Pineapple Agroforestry Systems can Address Twin Challenges of Climate Change and Biodiversity Loss

Source: PIB

What is the News?

According to a study, Pineapple-based agroforestry can be a sustainable alternative to jhum cultivation for North East India.

Background:
  • Jhum cultivation also called swidden agriculture is a dominant agricultural practice in the NorthEast Region.
  • Under this, the farming community slashes secondary forests on a predetermined location, burns the slash and cultivates the land for a limited number of years. 
  • The land is then left fallow and the farming community moves to the next location to repeat the process till they return back to the starting point. 
  • However, this practise has become unsustainable due to the reduced fallow cycle resulting in depletion in soil fertility, severe soil erosion and low agronomic productivity.
  • Hence, North East India and many south Asian countries are shifting to agroforestry and high-value cropping systems from traditional jhum practices.
  • But the researchers are looking for other agroforestry options that can provide twin solutions for climate change and biodiversity loss.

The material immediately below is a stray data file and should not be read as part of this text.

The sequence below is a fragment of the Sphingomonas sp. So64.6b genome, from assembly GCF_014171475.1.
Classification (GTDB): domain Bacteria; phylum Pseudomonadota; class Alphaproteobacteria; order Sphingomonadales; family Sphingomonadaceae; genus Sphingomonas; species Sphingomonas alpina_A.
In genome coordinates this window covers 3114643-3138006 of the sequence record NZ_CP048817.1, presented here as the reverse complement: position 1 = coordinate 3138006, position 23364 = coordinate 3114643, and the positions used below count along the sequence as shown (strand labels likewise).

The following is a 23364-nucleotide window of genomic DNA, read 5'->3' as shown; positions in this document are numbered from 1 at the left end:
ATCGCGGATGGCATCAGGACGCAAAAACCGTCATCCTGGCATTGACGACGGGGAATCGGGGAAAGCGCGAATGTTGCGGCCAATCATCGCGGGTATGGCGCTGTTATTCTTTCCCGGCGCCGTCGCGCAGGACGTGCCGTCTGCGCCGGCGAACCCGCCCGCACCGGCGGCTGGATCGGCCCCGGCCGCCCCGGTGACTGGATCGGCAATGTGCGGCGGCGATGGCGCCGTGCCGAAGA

What is the solution the researchers have found?
  1. The researchers found that the Pineapple-based agroforestry(PAFS) can be a sustainable alternative to jhum cultivation for North East India. 
  2. This traditional practice can provide twin solutions for climate change and biodiversity loss.
What is Pineapple agroforestry systems (PAFS)?
  • Pineapple agroforestry systems (PAFS) is a dominant form of land use in the Indian Eastern Himalayas and other parts of Asia. It is mostly grown in association with multipurpose trees.
  • The ethnic ‘Hear’ Tribe in southern Assam have been cultivating pineapples for centuries. At present, they practice the indigenous Pineapple agroforestry systems for both home consumption and boosting economic benefit
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